Date of this Version
Bolen, Angela. "The Virago Paradigm of Female Sanctity: Constructing the Masculine Woman in Medieval Christianity." PhD diss. University of Nebraska, 2021.
The Latin word virago, in its simplest definition, means “a man-like, warrior woman.” For Christian men and women in the Patristic era and the central Middle Ages, the virago represented a woman who denied all biological characteristics of her womanhood, fiercely protected her virginity, and fully embodied the virtues of Christian masculinity. The virago paradigm of female sanctity, a creation of male writers, reconciled a pervasive fear of the female sex with an obvious admiration for holy women. Additionally, the virago model maintained the supremacy of masculine virtues, upheld a patriarchal hierarchy, and created a metaphorical space that validated women’s spiritual authority and activity. This dissertation identifies and explores the significance of the medieval construction and implementation of the virago paradigm of female sanctity in the central Middle Ages. The virago model of female sanctity emerges in the medieval creation of the legends of virgin martyrs and in a small corpus of letters influential men wrote to religious women. The virago paradigm also appears in striking detail in two medieval texts associated with the twelfth-century holy woman, Christina of Markyate. In constructing the narrative of Christina’s life, commonly referred to as Life of Christina of Markyate, the anonymous male author describes Christina’s transformation from a young girl into a heroic, wise, and fearless virago. The second text associated with Christina of Markyate, St. Albans Psalter, serves as a medieval guidebook or manual for the virago. The three major components of the Psalter, the cycle of miniatures, the story of St. Alexis, and the commentary on spiritual warfare provided the female reader with visual, allegorical, and scriptural representations of the virago.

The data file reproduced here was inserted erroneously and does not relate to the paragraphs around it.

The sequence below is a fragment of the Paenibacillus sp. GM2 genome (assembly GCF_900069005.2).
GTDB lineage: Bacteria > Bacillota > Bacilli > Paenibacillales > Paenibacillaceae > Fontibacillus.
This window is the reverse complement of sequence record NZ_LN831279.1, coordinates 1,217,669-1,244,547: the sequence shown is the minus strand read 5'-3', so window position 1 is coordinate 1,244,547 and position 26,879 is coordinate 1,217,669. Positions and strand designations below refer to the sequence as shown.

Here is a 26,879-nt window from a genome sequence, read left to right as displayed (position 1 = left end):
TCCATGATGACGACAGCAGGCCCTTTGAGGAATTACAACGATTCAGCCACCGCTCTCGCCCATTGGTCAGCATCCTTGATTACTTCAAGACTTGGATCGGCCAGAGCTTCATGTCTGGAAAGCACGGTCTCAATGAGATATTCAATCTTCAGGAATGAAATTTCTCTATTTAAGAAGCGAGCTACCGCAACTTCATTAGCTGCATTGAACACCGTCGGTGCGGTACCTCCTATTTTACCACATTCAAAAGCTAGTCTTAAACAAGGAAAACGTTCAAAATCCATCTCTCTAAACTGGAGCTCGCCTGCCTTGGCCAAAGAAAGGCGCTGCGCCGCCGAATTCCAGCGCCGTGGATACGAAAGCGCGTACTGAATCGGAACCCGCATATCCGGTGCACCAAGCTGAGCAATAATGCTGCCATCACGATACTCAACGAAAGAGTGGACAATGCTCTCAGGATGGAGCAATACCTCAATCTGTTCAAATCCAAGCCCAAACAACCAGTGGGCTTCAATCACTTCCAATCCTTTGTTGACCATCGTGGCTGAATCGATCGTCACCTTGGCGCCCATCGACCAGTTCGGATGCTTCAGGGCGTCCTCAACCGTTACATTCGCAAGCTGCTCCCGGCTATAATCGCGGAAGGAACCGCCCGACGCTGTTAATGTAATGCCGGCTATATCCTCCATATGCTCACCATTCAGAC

Advisor: Jessica Coope